Hidden field of trash at Falls Lake represents decade of litter
Posted December 13, 2019 4:34 p.m. EST
Updated December 13, 2019 7:36 p.m. EST
Durham, N.C. — An estimated 10 years worth of trash was recently discovered along the banks of Falls Lake, which provides drinking water for the City of Raleigh. The enormous cache of litter and garbage was previously unknown to officials. It was recently discovered by a runner.
"I was actually running out here one day, saw some of the trash, started to explore and couldn’t believe what I was seeing," said Joe McClernon, a scout leader with Cub Scout Pack 424 at Immaculate Conception Church in Durham.
Everywhere he looked, he saw trash.
McClernon contacted Keep Durham Beautiful, saying he had found a field of trash of epic proportions along the lake's shore in the northeastern part of Durham County near the Mountains to the Sea trail.
Plastic motor oil containers, household cleaners, medicine bottles, gasoline containers and even full cans of paint cover the shore. The trash is piled so high the sound of plastic crunches beneath the overgrowth with every footstep.
"We had often speculated on where all the littered trash was collecting," said Ian Pond, an official from the Ellerbe Creek Watershed Association. He knew the litter they missed had to be accumulating somewhere, and now they've discovered it.
"So all of that pollution is now in the water," Pond said.
How does all the trash get into Falls Lake?
According to Pond, the trash flows down Ellerbe Creek and enters Falls Lake. From there, it gets swept by the westerly winds into the tree line, where it's lifted up in the high water. When the water level drops, everything then gets trapped in the undergrowth and covered by years of fallen leaves.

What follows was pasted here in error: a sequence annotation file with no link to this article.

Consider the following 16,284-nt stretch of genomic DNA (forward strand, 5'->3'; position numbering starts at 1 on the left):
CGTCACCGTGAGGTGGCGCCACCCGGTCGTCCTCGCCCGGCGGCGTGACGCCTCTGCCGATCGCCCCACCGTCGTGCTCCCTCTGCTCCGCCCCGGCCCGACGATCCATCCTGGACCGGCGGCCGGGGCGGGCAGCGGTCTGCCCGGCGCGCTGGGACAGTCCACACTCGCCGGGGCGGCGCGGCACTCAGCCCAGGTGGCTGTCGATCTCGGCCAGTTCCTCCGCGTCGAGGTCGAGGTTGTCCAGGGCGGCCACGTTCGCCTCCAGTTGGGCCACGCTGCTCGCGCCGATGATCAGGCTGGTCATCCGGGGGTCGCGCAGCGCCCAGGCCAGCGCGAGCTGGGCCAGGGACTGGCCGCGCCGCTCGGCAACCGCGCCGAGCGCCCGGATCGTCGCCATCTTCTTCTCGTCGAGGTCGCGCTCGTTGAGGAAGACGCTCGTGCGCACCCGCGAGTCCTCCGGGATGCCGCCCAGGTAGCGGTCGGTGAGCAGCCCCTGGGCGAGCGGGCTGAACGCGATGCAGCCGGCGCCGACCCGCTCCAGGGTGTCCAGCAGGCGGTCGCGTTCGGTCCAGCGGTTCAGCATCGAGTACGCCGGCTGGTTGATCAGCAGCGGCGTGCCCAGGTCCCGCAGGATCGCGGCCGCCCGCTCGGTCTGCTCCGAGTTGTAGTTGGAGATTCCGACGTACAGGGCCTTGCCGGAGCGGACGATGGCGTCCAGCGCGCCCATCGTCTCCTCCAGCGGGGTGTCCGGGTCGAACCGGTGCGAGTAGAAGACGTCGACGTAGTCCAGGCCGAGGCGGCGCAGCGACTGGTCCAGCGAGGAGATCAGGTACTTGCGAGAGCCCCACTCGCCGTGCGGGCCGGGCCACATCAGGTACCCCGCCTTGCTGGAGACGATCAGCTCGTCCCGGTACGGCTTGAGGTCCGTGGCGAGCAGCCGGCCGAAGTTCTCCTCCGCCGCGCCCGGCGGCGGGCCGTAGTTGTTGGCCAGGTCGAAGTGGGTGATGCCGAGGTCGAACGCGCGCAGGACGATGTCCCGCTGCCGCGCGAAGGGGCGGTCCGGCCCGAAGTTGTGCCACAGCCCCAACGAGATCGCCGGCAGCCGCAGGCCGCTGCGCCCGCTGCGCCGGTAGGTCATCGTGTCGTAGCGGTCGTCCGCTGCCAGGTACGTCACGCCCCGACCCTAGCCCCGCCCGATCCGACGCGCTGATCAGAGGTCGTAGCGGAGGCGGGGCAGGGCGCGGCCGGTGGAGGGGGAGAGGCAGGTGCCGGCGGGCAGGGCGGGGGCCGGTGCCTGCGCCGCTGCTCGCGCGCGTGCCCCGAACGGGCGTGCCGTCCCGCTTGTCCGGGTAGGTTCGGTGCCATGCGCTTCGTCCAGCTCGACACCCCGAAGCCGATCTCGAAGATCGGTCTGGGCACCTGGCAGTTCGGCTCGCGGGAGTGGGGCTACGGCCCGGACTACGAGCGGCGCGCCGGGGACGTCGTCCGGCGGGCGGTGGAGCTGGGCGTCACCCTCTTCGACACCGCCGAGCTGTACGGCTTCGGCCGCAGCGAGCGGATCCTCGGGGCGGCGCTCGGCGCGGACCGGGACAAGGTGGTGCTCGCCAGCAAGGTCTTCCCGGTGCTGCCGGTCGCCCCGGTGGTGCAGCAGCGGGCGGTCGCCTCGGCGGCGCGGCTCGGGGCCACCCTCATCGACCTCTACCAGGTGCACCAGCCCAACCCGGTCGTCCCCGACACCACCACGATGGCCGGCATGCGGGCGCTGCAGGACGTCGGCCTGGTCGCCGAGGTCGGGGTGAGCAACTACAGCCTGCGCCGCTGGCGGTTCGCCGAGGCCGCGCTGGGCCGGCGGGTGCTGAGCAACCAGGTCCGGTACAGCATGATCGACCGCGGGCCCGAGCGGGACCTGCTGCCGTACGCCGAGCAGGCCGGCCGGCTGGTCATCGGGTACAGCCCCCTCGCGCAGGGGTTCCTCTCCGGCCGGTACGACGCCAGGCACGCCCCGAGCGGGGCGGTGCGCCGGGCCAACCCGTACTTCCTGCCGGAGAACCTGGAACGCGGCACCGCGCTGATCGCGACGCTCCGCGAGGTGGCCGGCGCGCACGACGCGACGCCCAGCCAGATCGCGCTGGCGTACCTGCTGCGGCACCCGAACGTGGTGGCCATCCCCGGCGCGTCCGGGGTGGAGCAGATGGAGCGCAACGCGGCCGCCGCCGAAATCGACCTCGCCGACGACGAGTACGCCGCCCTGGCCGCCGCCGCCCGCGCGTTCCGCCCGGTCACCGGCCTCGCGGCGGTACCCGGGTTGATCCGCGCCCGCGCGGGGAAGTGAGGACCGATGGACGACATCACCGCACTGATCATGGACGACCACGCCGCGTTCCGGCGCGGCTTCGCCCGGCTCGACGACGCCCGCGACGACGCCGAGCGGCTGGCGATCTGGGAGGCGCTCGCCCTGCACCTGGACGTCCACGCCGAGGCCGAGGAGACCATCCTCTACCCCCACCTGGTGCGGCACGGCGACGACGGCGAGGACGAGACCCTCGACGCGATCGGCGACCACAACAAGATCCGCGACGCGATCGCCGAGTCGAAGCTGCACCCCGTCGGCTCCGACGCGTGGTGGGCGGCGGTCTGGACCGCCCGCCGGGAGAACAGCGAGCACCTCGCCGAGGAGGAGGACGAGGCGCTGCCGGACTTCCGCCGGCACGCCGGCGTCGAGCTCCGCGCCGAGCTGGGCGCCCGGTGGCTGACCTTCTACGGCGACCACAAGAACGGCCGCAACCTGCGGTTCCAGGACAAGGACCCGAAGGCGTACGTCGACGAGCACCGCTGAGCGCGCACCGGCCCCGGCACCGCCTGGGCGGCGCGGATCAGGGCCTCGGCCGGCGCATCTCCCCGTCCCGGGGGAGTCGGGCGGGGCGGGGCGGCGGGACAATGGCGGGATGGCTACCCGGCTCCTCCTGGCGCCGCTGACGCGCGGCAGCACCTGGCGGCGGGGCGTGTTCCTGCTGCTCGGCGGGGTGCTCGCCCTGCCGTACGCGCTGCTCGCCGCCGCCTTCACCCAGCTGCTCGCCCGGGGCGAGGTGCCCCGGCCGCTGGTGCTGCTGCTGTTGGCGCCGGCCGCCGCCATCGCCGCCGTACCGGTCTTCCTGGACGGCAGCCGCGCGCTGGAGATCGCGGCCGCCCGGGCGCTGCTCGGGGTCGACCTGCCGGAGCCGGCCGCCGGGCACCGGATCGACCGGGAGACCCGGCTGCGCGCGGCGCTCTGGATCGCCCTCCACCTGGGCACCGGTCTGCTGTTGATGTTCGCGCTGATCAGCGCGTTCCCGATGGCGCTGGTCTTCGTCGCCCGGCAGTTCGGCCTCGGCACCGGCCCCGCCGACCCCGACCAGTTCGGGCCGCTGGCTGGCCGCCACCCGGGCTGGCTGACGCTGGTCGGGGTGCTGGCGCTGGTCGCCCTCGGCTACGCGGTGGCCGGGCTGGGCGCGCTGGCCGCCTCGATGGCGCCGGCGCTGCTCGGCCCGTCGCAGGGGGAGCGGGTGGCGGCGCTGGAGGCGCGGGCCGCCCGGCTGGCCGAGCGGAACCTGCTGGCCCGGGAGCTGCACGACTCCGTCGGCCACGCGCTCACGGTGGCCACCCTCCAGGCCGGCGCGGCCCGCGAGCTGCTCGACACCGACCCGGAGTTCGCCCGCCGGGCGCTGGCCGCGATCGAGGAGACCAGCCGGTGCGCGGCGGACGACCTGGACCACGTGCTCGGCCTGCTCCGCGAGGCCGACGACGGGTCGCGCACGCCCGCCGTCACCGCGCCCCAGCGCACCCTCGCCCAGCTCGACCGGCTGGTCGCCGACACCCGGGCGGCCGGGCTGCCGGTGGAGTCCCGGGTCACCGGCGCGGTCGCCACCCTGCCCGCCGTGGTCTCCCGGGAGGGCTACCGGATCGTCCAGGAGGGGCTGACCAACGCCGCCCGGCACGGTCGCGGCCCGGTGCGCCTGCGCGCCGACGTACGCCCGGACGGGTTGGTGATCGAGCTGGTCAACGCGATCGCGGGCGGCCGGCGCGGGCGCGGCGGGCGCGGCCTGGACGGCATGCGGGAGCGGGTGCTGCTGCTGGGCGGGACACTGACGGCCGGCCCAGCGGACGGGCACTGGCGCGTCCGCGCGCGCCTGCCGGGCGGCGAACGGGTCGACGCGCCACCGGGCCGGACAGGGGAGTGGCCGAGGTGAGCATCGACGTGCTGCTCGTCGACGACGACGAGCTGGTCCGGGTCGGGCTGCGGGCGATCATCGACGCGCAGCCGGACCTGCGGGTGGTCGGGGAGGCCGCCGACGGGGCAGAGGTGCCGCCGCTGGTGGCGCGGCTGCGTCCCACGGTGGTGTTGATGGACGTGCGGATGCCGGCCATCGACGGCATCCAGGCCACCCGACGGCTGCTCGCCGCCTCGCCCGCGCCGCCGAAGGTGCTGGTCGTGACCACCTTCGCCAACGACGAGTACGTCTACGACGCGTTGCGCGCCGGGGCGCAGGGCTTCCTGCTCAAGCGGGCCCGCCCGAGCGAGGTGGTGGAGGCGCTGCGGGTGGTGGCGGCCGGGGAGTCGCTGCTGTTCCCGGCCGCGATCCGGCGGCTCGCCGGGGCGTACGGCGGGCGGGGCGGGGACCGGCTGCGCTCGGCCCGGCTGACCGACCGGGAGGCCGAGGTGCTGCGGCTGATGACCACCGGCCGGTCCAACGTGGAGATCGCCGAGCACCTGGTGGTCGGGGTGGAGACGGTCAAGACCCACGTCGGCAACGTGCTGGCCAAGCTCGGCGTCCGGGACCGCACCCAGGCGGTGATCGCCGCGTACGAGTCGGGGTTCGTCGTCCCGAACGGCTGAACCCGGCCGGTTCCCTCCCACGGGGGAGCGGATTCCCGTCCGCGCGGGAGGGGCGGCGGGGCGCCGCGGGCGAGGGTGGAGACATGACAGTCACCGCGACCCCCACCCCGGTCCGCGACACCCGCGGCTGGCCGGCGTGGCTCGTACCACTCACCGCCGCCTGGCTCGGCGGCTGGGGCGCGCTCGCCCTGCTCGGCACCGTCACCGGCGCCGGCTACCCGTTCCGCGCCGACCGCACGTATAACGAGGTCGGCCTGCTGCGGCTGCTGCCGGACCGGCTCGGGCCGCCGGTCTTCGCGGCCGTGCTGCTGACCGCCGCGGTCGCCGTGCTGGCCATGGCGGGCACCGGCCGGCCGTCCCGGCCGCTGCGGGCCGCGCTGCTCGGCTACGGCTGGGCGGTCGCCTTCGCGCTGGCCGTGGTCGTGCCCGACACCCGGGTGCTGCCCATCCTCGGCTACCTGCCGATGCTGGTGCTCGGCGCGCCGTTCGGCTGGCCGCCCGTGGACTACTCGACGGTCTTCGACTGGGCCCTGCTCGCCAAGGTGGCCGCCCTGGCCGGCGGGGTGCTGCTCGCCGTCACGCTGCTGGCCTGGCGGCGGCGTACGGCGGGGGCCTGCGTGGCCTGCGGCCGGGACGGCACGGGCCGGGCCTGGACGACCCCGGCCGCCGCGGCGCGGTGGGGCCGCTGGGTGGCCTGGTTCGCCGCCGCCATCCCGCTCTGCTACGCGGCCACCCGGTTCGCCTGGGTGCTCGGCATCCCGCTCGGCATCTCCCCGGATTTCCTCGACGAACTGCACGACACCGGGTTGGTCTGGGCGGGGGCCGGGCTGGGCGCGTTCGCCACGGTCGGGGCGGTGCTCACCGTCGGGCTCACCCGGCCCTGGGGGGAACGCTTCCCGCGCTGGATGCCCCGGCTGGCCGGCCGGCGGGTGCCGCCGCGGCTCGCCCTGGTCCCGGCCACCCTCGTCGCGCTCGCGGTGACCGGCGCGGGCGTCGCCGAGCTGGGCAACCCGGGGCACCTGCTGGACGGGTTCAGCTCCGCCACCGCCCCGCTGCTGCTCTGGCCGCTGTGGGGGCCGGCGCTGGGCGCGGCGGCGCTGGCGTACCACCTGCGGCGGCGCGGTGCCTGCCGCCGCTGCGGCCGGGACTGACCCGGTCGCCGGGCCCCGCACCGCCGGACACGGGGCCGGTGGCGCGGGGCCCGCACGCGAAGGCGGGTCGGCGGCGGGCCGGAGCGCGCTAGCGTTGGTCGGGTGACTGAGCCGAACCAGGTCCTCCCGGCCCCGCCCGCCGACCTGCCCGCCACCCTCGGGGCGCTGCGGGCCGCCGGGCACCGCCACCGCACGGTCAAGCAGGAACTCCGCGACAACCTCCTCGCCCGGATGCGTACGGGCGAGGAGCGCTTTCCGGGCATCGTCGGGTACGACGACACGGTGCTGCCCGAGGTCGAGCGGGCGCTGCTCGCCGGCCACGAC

"This is built up over years, probably decades," said Pond. "We’ve got to stop this getting into the waterway in the first place. That’s the only way to deal with this problem."
Cleaning the trash is only a temporary solution. Volunteers could clean for the next decade and still not keep up with the flow of oncoming garbage.
Volunteers tackle "a trash field of epic proportions"
Volunteers help Pond remain hopeful, even when he sees hundreds of bags of trash sitting along the banks.
"When volunteers came out to tackle this, they literally didn’t have to walk," he said. "They’d come in with a trash bag and a grabber, and you literally stand still and pick."
So far, about 120 people with Keep Durham Beautiful and a scout troop have helped clean up. They've filled roughly 500 bags, and officials believe they will be approaching 3,000 bags before finishing the project.
"It is discouraging, but it also means we have to do something about it," he said. He is hoping this story will encourage more volunteers to come lend a hand.
The community can work together to have clean water
"Falls Lake provides drinking water for the City of Raleigh. The less litter and debris that’s in the water, the cleaner it’ll be, and the tastier it’ll be," said Tania Dautlick, executive director for Keep Durham Beautiful.
She said she would like to see the community work together to have zero tolerance for litter. "Any litter that's on the street," she said, "washes into the storm drain and goes directly to our surface waters."
After 10 years of polluting Falls Lake, this field of trash will finally have a chance to be cleaned, but only if the community works together – both to clean it up and to prevent litter from getting in our streams in the first place.
Viewers who would like to help clean up at Falls Lake as individuals or as groups can contact Keep Durham Beautiful for more information on how to get involved.